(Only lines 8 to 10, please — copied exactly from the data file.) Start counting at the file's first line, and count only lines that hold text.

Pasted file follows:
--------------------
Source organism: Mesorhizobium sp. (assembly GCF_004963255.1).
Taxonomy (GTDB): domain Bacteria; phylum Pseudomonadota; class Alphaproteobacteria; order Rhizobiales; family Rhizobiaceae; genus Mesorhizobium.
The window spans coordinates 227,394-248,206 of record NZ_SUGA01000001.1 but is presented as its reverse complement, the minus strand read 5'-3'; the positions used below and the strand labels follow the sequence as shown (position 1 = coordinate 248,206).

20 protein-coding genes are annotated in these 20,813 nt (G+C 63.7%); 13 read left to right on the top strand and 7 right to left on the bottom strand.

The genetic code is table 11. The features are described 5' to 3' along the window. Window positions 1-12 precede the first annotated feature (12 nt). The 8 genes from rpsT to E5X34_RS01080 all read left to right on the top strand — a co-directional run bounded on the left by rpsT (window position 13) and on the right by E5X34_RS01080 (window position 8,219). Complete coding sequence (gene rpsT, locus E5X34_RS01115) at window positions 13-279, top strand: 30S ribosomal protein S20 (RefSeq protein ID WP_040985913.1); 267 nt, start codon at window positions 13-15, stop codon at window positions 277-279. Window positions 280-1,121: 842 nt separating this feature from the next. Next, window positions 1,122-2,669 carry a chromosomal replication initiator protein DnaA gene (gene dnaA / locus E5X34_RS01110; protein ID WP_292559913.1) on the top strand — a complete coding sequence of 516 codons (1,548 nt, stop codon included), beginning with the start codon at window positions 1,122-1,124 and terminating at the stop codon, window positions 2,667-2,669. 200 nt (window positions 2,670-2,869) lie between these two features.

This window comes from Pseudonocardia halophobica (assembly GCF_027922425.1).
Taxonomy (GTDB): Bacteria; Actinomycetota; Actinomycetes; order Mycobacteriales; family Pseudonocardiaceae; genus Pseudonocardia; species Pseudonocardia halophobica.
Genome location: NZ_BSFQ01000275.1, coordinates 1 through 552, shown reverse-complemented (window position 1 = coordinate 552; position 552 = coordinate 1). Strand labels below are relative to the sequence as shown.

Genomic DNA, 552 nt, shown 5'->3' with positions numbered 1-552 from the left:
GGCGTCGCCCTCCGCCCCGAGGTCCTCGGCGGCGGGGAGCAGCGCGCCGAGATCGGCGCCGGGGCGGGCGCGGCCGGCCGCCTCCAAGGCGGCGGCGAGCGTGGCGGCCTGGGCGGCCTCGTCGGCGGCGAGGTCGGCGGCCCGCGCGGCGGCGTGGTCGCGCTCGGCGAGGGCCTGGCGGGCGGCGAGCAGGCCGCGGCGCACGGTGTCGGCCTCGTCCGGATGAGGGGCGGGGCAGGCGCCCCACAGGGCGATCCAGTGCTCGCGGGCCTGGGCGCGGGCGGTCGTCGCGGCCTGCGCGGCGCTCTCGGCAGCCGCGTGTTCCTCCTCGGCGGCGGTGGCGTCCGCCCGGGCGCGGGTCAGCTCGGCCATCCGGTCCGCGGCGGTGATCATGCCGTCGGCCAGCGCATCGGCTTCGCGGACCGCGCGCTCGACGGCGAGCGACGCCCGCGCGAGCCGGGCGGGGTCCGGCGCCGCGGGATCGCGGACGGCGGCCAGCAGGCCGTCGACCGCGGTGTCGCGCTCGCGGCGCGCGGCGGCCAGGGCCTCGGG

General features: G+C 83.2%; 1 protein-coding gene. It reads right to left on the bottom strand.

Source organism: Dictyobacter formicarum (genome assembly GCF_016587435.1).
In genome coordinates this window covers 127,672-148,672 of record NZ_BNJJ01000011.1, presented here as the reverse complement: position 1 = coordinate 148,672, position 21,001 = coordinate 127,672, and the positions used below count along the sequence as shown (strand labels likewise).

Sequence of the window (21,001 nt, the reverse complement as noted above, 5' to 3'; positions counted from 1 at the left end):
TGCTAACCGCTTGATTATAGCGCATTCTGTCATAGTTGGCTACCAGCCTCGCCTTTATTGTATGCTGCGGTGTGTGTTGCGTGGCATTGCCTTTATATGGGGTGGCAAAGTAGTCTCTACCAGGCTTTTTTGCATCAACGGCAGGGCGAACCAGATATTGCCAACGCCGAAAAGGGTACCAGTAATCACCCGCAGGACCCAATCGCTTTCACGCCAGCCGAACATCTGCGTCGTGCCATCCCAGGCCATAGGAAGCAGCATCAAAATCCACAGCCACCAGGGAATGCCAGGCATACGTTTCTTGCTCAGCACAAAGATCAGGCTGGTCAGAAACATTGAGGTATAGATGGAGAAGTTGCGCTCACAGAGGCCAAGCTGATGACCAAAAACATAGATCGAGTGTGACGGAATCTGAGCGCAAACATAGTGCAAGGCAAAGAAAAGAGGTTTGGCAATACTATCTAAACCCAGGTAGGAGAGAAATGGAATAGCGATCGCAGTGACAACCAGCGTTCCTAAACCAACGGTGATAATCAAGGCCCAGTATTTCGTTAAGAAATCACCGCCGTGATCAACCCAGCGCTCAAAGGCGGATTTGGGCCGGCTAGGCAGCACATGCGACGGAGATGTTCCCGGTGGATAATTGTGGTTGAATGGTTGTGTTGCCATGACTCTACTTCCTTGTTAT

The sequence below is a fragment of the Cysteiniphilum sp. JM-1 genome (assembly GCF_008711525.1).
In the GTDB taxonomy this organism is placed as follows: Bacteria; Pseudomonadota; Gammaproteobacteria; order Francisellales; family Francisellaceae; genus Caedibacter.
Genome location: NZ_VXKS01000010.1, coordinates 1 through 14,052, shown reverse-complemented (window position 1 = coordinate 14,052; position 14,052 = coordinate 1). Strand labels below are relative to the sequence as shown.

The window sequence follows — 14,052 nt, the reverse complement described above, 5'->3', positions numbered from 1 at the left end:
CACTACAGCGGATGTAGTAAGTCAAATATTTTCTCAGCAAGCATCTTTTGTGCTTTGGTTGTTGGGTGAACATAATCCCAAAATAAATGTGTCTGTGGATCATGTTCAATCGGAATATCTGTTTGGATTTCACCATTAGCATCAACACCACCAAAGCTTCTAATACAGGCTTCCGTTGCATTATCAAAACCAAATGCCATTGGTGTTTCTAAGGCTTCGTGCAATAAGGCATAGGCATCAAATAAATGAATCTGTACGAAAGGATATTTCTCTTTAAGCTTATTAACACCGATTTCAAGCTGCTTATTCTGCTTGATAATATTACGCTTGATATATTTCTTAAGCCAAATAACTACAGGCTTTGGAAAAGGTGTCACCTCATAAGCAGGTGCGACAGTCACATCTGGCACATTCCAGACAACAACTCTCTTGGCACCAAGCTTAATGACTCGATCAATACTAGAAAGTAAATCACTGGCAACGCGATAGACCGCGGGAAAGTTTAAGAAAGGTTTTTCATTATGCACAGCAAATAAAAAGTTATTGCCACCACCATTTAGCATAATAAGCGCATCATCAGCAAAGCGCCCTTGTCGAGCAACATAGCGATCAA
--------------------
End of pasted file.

Genome location: NZ_BSFQ01000275.1, coordinates 1 through 552, shown reverse-complemented (window position 1 = coordinate 552; position 552 = coordinate 1). Strand labels below are relative to the sequence as shown.

Genomic DNA, 552 nt, shown 5'->3' with positions numbered 1-552 from the left:
GGCGTCGCCCTCCGCCCCGAGGTCCTCGGCGGCGGGGAGCAGCGCGCCGAGATCGGCGCCGGGGCGGGCGCGGCCGGCCGCCTCCAAGGCGGCGGCGAGCGTGGCGGCCTGGGCGGCCTCGTCGGCGGCGAGGTCGGCGGCCCGCGCGGCGGCGTGGTCGCGCTCGGCGAGGGCCTGGCGGGCGGCGAGCAGGCCGCGGCGCACGGTGTCGGCCTCGTCCGGATGAGGGGCGGGGCAGGCGCCCCACAGGGCGATCCAGTGCTCGCGGGCCTGGGCGCGGGCGGTCGTCGCGGCCTGCGCGGCGCTCTCGGCAGCCGCGTGTTCCTCCTCGGCGGCGGTGGCGTCCGCCCGGGCGCGGGTCAGCTCGGCCATCCGGTCCGCGGCGGTGATCATGCCGTCGGCCAGCGCATCGGCTTCGCGGACCGCGCGCTCGACGGCGAGCGACGCCCGCGCGAGCCGGGCGGGGTCCGGCGCCGCGGGATCGCGGACGGCGGCCAGCAGGCCGTCGACCGCGGTGTCGCGCTCGCGGCGCGCGGCGGCCAGGGCCTCGGG